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A Tragic Air Crash Helps Define HCIT Safety Needs (Part 3)

August 9, 2012
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Healthcare Safety Lessons from the Inter-Tropical Convergence Zone

In the final edition of this particular blog, we will explore the last four HCIT CDS factors I developed that relate to the causes of the crash of Air France Flight 447.  Let’s begin.

5.  Real Time ManagementThe potential role of technologies, such as GPS and real time remote flight tracking, could have added much-needed clarity in the three minute, uncontrolled vertical decent of AF447.  However, they were not implemented. 

These technologies would have added to the amount of data that needed to be processed.  And, it would have been data that needed to be processed more quickly than unaided human interpretation could possibly achieve.  The resulting network could very well have shifted the “decision rights” out of the cockpit during a time of cascading, chaotic failure. 

But isn’t the “pilot as the ultimate decision maker” (or doctor for that matter) an explicit design assumption that’s being called into question?  The philosophy of more pilot and less automation is now evolving to less dependence on pilots.  As illustrated by this crash, it may be impossible to staff a cockpit adequately to sort out the confluence of interacting complexity of subsystems.  And as noted by Captain “Sully” Sullenberger, cockpits that bring together the pilot’s user experience and usability with analytics and related automation can have a huge impact on safety.  Captain Sullenberger has suggested that the lack of all necessary data hurt the survivability of AF447.

This is exactly the argument for much richer support to review information and test hypotheses, the so called “Watson for Healthcare” that I’ve elaborated on in a previous blog.  The fact is, at some point in time, this becomes the only way to review and analyze data within the required time constraints.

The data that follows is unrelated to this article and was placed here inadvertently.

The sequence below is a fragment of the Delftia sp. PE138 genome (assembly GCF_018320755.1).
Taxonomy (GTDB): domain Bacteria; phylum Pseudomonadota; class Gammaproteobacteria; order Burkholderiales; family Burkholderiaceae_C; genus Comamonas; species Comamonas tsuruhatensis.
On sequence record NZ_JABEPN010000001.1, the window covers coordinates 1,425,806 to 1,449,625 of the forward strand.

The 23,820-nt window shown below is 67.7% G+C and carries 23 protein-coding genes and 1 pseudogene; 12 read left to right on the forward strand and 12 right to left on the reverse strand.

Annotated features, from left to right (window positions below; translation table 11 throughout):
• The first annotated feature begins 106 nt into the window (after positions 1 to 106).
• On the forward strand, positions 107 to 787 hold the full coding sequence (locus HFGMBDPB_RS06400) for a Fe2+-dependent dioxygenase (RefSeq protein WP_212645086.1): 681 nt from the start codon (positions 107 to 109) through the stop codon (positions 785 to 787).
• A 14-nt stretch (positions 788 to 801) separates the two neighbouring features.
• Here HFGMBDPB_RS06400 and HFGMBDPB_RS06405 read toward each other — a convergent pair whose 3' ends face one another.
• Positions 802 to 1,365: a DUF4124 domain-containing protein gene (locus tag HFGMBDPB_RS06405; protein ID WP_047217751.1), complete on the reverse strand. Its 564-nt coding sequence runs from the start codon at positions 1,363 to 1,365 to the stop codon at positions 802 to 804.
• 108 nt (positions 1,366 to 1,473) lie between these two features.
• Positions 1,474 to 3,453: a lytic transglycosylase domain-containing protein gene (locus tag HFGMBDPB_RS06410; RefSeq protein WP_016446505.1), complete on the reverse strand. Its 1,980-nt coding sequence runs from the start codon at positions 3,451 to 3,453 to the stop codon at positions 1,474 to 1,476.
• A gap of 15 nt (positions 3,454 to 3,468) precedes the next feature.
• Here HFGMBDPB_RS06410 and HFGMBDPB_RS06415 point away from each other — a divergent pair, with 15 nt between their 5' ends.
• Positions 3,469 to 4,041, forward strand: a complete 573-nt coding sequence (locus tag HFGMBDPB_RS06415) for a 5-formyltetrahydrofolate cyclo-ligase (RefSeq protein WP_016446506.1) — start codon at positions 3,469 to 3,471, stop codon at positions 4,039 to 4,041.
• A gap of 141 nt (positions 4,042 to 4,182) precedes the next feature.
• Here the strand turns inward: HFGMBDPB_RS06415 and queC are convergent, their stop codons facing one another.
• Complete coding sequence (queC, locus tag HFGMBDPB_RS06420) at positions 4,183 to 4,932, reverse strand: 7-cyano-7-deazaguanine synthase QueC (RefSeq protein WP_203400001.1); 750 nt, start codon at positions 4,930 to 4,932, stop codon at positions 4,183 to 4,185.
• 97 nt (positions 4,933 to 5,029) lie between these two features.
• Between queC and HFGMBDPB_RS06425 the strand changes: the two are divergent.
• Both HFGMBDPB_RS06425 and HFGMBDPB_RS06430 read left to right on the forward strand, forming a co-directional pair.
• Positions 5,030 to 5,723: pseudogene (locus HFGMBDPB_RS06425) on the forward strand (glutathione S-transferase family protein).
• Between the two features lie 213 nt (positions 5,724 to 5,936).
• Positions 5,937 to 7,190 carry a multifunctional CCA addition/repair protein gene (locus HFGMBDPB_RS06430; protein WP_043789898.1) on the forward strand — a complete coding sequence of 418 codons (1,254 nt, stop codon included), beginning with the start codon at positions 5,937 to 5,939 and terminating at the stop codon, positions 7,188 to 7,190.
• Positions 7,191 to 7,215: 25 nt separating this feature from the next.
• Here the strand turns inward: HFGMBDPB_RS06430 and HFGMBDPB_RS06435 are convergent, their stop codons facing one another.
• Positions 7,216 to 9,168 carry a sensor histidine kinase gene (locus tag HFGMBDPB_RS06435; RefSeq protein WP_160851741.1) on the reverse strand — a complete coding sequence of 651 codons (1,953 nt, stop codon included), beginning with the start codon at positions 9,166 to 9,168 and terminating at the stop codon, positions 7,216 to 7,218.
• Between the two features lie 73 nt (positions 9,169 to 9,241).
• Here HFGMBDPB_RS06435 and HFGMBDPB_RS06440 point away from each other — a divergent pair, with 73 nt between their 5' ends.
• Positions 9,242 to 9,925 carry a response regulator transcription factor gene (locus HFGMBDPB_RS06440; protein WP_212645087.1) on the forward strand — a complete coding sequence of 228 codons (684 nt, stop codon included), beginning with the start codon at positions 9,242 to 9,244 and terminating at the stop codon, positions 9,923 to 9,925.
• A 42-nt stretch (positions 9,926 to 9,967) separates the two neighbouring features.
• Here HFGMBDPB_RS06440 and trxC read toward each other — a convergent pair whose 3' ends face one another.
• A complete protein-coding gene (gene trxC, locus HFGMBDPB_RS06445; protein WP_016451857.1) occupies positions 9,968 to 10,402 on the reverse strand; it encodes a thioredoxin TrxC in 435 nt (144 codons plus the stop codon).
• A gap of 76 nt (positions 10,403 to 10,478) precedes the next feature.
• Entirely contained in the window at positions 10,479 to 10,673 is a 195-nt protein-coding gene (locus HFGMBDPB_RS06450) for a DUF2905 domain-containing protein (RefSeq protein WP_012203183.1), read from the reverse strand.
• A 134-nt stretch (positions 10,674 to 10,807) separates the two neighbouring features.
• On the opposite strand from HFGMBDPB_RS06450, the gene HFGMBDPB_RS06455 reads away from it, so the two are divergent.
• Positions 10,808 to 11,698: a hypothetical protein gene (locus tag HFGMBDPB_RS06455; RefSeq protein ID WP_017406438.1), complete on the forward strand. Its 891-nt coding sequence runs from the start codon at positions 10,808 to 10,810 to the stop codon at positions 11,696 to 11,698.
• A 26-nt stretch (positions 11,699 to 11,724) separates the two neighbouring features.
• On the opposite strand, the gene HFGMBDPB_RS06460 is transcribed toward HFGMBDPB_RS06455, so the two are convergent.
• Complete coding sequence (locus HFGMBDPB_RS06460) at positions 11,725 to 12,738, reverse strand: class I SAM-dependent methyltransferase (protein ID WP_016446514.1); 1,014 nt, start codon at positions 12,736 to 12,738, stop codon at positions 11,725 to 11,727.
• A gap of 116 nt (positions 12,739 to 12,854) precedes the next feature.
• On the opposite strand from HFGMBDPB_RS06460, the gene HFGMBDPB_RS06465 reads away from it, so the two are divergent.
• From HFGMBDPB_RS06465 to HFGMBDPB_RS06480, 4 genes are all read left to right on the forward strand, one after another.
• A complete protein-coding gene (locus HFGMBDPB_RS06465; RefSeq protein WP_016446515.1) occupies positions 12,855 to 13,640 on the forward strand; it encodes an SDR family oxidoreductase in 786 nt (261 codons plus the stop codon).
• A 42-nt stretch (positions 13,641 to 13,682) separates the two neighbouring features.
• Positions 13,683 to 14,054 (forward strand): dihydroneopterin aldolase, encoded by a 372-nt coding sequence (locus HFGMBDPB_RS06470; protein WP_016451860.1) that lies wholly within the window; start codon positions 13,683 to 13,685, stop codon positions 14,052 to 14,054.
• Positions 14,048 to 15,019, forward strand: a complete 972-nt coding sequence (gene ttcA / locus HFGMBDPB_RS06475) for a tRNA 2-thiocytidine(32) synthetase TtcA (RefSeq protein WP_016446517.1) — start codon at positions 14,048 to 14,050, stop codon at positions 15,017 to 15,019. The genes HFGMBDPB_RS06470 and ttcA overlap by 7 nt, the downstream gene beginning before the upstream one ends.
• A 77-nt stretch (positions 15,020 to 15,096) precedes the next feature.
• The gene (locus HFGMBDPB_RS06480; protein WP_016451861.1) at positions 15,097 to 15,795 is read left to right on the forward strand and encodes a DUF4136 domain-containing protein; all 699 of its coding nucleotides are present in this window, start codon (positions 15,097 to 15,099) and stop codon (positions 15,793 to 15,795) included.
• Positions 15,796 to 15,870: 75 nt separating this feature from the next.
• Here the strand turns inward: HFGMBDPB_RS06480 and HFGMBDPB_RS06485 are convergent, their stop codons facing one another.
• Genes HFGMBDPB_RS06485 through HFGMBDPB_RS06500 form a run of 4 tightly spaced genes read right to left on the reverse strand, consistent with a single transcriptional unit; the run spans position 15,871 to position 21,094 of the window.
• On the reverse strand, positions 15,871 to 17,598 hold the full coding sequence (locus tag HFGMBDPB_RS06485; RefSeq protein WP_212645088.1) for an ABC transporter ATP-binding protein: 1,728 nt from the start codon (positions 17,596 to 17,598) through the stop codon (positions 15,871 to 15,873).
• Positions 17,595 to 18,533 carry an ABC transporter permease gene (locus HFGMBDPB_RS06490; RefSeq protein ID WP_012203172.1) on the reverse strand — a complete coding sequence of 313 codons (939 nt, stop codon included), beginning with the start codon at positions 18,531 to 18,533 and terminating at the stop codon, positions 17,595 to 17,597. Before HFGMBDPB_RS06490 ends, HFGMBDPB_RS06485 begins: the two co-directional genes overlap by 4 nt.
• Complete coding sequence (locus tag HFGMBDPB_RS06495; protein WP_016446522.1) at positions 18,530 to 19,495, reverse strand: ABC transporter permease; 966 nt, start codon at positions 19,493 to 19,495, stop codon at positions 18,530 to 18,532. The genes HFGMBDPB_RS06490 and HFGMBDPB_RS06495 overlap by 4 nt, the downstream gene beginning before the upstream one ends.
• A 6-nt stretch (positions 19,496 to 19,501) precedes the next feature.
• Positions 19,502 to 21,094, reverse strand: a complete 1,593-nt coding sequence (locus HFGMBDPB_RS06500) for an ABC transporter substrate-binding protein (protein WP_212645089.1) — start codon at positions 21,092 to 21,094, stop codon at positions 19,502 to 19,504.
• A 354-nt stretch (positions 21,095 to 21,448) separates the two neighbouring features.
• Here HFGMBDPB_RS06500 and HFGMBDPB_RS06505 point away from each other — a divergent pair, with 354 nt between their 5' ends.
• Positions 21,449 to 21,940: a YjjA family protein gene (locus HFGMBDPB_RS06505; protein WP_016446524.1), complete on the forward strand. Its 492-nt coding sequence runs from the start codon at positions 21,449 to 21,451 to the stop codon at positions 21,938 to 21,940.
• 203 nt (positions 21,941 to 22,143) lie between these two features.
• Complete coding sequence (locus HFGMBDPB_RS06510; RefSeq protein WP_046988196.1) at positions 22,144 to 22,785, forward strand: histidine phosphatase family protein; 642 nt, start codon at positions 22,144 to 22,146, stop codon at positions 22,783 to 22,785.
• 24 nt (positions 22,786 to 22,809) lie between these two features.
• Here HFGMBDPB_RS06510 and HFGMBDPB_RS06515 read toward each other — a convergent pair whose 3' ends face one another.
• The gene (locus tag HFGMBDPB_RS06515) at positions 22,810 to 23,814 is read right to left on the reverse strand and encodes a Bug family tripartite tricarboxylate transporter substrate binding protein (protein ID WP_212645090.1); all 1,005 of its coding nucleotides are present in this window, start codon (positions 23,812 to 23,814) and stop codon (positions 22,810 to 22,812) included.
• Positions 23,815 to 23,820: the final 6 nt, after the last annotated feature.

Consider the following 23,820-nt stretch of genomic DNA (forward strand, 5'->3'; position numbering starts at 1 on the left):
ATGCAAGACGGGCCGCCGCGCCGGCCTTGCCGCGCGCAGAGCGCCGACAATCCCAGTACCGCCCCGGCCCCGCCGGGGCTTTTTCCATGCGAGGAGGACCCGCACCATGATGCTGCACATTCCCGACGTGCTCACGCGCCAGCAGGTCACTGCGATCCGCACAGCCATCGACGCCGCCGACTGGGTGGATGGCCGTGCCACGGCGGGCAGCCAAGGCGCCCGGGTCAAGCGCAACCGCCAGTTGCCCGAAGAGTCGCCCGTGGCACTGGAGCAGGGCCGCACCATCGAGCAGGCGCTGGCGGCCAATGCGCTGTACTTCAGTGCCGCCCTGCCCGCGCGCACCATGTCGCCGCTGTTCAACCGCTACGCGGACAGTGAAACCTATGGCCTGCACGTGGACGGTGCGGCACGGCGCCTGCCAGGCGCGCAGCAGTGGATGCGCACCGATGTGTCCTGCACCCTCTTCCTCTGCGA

6.  “Coffin Corner” Stakes: The physics, and metaphorically, the complexity of human physiology and pathology of disease.

The presence of a “Coffin Corner,” the point at which an aircraft’s stall speed rises with altitude, is a narrow operating airspeed band that must be maintained.  It is also a technology-created hazard that cannot be avoided.  Before we attempted to fly so high, flight management was easier.  

The question becomes, with critically ill patients or simply considering genomic data, have we become more reliant on HCIT than we may be prepared to manage?

7.  Safety Regulation: The U.S. has the National Transportation Safety Board, which has the budget and governance to independently investigate accidents in the public's interest.  

It's argued that the French Bureau of Investigation and Analysis did not have the budget to do its job.  Further, the French government has a financial interest in both Airbus, the manufacturer of AF447, and the airline, Air France.  These factors could influence the nation’s judicial system, which is accountable to assign liability based on available data.  

In healthcare, the economic interests and politics of our vendors, device manufacturers, hospitals, health systems, doctors, payers, and pharmaceutical companies would likely be similar to the Airbus and Air France situation, and similarly co-mingling with government interests.

My take is two-fold.  First, we need an independent agency like the NTSB to produce unbiased reports.  Second, we should expect and plan for something far more nuanced.